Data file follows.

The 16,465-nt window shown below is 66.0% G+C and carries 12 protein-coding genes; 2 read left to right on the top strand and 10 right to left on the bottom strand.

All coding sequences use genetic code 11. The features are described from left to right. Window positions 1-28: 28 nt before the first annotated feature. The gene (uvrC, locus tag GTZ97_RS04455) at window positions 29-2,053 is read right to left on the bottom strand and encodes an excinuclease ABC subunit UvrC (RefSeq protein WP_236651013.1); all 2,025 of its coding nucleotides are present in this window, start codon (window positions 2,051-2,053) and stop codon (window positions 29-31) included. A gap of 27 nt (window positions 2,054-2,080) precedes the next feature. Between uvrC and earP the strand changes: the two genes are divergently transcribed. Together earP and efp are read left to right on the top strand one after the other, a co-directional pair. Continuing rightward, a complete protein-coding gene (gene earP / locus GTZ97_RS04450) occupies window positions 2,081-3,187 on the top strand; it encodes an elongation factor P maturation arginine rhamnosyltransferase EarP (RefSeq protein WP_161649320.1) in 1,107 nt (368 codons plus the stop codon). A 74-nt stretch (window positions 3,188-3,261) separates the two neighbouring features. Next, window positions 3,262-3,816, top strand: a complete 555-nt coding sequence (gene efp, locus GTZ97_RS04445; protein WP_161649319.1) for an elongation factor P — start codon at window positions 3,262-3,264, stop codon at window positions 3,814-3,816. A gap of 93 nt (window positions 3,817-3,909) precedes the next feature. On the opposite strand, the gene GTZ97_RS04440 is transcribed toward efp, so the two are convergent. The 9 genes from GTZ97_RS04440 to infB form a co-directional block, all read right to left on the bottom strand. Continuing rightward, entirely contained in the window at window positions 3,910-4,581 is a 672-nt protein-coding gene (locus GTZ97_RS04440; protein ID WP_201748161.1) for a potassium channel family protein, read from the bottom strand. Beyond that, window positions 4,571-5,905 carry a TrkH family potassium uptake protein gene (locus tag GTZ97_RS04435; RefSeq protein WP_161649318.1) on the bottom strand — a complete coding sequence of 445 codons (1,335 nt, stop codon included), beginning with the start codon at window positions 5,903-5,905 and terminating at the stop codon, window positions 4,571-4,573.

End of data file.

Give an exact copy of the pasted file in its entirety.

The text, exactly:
The 16,465-nt window shown below is 66.0% G+C and carries 12 protein-coding genes; 2 read left to right on the top strand and 10 right to left on the bottom strand.

All coding sequences use genetic code 11. The features are described from left to right. Window positions 1-28: 28 nt before the first annotated feature. The gene (uvrC, locus tag GTZ97_RS04455) at window positions 29-2,053 is read right to left on the bottom strand and encodes an excinuclease ABC subunit UvrC (RefSeq protein WP_236651013.1); all 2,025 of its coding nucleotides are present in this window, start codon (window positions 2,051-2,053) and stop codon (window positions 29-31) included. A gap of 27 nt (window positions 2,054-2,080) precedes the next feature. Between uvrC and earP the strand changes: the two genes are divergently transcribed. Together earP and efp are read left to right on the top strand one after the other, a co-directional pair. Continuing rightward, a complete protein-coding gene (gene earP / locus GTZ97_RS04450) occupies window positions 2,081-3,187 on the top strand; it encodes an elongation factor P maturation arginine rhamnosyltransferase EarP (RefSeq protein WP_161649320.1) in 1,107 nt (368 codons plus the stop codon). A 74-nt stretch (window positions 3,188-3,261) separates the two neighbouring features. Next, window positions 3,262-3,816, top strand: a complete 555-nt coding sequence (gene efp, locus GTZ97_RS04445; protein WP_161649319.1) for an elongation factor P — start codon at window positions 3,262-3,264, stop codon at window positions 3,814-3,816. A gap of 93 nt (window positions 3,817-3,909) precedes the next feature. On the opposite strand, the gene GTZ97_RS04440 is transcribed toward efp, so the two are convergent. The 9 genes from GTZ97_RS04440 to infB form a co-directional block, all read right to left on the bottom strand. Continuing rightward, entirely contained in the window at window positions 3,910-4,581 is a 672-nt protein-coding gene (locus GTZ97_RS04440; protein ID WP_201748161.1) for a potassium channel family protein, read from the bottom strand. Beyond that, window positions 4,571-5,905 carry a TrkH family potassium uptake protein gene (locus tag GTZ97_RS04435; RefSeq protein WP_161649318.1) on the bottom strand — a complete coding sequence of 445 codons (1,335 nt, stop codon included), beginning with the start codon at window positions 5,903-5,905 and terminating at the stop codon, window positions 4,571-4,573.